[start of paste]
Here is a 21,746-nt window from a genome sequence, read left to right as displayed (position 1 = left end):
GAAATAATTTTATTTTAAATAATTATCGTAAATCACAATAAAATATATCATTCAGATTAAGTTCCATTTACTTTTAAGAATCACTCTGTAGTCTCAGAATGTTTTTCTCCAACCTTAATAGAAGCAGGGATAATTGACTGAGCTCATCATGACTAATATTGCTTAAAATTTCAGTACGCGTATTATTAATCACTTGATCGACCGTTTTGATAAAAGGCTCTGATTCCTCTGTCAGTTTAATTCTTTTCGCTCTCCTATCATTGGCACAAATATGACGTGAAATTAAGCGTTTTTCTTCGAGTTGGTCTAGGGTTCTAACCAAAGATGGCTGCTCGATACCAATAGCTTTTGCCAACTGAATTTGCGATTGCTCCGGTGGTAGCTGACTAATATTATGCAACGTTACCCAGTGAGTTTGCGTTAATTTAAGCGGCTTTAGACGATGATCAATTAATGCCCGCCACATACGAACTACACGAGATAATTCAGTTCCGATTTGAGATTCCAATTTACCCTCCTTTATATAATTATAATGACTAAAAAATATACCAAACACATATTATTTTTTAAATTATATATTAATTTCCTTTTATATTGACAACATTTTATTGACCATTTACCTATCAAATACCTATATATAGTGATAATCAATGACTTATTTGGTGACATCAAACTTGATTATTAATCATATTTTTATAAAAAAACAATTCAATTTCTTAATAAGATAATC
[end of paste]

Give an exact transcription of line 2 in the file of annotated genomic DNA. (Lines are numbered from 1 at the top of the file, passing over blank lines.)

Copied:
GAAATAATTTTATTTTAAATAATTATCGTAAATCACAATAAAATATATCATTCAGATTAAGTTCCATTTACTTTTAAGAATCACTCTGTAGTCTCAGAATGTTTTTCTCCAACCTTAATAGAAGCAGGGATAATTGACTGAGCTCATCATGACTAATATTGCTTAAAATTTCAGTACGCGTATTATTAATCACTTGATCGACCGTTTTGATAAAAGGCTCTGATTCCTCTGTCAGTTTAATTCTTTTCGCTCTCCTATCATTGGCACAAATATGACGTGAAATTAAGCGTTTTTCTTCGAGTTGGTCTAGGGTTCTAACCAAAGATGGCTGCTCGATACCAATAGCTTTTGCCAACTGAATTTGCGATTGCTCCGGTGGTAGCTGACTAATATTATGCAACGTTACCCAGTGAGTTTGCGTTAATTTAAGCGGCTTTAGACGATGATCAATTAATGCCCGCCACATACGAACTACACGAGATAATTCAGTTCCGATTTGAGATTCCAATTTACCCTCCTTTATATAATTATAATGACTAAAAAATATACCAAACACATATTATTTTTTAAATTATATATTAATTTCCTTTTATATTGACAACATTTTATTGACCATTTACCTATCAAATACCTATATATAGTGATAATCAATGACTTATTTGGTGACATCAAACTTGATTATTAATCATATTTTTATAAAAAAACAATTCAATTTCTTAATAAGATAATC